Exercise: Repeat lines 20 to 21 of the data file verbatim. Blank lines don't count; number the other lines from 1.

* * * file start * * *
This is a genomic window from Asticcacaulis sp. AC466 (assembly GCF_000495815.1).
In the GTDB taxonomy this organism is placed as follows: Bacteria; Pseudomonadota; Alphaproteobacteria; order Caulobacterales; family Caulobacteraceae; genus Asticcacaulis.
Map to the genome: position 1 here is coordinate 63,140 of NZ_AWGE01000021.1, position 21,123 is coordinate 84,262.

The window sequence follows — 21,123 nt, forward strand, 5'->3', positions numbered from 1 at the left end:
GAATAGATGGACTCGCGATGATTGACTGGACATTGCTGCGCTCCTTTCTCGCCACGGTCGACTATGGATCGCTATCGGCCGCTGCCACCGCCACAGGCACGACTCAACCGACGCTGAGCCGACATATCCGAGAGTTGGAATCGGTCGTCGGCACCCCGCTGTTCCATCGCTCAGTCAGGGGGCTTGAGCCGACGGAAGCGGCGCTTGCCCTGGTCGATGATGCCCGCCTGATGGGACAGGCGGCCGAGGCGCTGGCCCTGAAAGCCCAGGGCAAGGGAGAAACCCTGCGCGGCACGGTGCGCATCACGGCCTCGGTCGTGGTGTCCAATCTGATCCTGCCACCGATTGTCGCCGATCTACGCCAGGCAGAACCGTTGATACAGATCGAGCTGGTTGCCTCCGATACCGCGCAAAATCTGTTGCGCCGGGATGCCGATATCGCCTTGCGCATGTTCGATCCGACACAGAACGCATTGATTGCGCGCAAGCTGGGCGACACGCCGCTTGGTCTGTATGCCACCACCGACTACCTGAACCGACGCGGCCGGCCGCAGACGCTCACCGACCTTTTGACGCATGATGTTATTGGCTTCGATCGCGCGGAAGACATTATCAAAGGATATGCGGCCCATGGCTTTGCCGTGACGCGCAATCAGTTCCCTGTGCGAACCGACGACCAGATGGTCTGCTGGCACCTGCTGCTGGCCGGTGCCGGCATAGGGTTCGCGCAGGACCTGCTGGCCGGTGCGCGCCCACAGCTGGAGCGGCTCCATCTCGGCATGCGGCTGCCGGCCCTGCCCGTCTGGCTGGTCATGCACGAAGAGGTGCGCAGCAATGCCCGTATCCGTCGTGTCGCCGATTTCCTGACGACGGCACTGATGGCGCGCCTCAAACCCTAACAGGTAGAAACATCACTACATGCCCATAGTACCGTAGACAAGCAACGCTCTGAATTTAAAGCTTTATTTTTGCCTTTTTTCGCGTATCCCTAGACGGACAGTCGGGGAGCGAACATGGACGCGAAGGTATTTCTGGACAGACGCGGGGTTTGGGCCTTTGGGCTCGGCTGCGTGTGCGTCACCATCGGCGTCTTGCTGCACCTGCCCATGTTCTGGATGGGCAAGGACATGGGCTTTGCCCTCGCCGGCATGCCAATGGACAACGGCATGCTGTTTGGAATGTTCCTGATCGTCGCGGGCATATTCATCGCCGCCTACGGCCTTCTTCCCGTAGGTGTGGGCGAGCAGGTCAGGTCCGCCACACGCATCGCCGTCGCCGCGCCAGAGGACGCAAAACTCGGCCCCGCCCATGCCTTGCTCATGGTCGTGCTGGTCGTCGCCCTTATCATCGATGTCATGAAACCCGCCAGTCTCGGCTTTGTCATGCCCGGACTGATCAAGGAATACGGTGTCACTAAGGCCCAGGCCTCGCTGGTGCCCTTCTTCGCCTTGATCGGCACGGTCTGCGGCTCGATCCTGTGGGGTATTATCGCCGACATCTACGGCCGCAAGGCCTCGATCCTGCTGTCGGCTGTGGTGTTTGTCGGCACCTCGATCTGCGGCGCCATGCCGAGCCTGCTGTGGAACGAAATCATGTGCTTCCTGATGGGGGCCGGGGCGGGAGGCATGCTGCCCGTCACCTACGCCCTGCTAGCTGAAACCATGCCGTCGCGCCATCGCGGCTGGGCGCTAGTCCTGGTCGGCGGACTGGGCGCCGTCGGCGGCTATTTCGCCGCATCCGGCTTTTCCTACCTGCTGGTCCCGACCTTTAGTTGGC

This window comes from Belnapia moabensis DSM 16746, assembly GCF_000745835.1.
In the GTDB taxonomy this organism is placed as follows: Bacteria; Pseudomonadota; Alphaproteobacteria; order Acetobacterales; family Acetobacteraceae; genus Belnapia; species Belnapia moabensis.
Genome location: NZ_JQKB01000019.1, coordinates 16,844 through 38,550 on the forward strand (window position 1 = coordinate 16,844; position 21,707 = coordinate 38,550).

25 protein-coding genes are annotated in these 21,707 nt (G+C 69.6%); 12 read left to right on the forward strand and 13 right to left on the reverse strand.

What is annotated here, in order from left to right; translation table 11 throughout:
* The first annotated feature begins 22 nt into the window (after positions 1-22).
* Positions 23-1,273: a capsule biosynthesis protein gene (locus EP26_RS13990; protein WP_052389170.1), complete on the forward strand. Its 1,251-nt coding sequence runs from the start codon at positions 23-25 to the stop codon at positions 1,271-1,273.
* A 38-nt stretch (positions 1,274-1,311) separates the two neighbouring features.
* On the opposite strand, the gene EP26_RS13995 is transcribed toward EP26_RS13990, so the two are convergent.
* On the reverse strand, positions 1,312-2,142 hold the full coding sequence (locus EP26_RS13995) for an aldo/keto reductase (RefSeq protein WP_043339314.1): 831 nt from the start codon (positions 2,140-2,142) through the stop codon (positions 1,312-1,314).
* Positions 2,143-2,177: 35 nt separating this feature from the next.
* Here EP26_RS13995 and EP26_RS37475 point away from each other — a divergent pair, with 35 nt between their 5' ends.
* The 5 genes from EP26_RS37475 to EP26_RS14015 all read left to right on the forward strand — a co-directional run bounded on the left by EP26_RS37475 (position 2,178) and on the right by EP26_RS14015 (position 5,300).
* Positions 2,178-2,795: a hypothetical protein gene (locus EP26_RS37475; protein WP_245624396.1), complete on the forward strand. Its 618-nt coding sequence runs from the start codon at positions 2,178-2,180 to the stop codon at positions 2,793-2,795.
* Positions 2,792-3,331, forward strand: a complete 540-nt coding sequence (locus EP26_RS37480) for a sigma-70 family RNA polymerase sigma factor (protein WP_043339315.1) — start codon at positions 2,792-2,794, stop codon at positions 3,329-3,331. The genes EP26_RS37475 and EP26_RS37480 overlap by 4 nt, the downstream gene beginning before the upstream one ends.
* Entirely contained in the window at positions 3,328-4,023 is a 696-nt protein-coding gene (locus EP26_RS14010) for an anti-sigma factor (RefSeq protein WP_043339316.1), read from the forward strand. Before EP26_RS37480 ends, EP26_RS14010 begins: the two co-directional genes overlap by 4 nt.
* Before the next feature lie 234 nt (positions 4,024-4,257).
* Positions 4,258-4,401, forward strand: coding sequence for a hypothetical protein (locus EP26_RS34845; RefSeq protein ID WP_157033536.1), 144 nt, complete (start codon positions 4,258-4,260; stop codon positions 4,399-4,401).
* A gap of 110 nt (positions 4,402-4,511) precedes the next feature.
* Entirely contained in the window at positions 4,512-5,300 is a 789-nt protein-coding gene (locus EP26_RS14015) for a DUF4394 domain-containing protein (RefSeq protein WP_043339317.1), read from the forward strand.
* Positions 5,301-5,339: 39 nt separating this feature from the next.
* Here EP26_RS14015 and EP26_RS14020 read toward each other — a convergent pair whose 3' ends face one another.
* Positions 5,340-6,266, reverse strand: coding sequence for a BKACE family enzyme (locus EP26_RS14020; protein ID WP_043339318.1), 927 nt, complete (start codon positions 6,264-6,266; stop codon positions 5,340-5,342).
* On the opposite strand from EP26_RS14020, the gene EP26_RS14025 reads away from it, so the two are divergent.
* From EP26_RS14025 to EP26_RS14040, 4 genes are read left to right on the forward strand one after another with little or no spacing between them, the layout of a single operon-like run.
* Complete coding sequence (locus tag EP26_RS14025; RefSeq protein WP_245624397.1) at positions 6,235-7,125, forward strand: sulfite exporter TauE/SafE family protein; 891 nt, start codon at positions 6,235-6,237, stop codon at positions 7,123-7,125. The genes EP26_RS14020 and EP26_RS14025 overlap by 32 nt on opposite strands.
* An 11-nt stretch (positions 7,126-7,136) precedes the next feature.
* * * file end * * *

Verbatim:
* Positions 2,792-3,331, forward strand: a complete 540-nt coding sequence (locus EP26_RS37480) for a sigma-70 family RNA polymerase sigma factor (protein WP_043339315.1) — start codon at positions 2,792-2,794, stop codon at positions 3,329-3,331. The genes EP26_RS37475 and EP26_RS37480 overlap by 4 nt, the downstream gene beginning before the upstream one ends.
* Entirely contained in the window at positions 3,328-4,023 is a 696-nt protein-coding gene (locus EP26_RS14010) for an anti-sigma factor (RefSeq protein WP_043339316.1), read from the forward strand. Before EP26_RS37480 ends, EP26_RS14010 begins: the two co-directional genes overlap by 4 nt.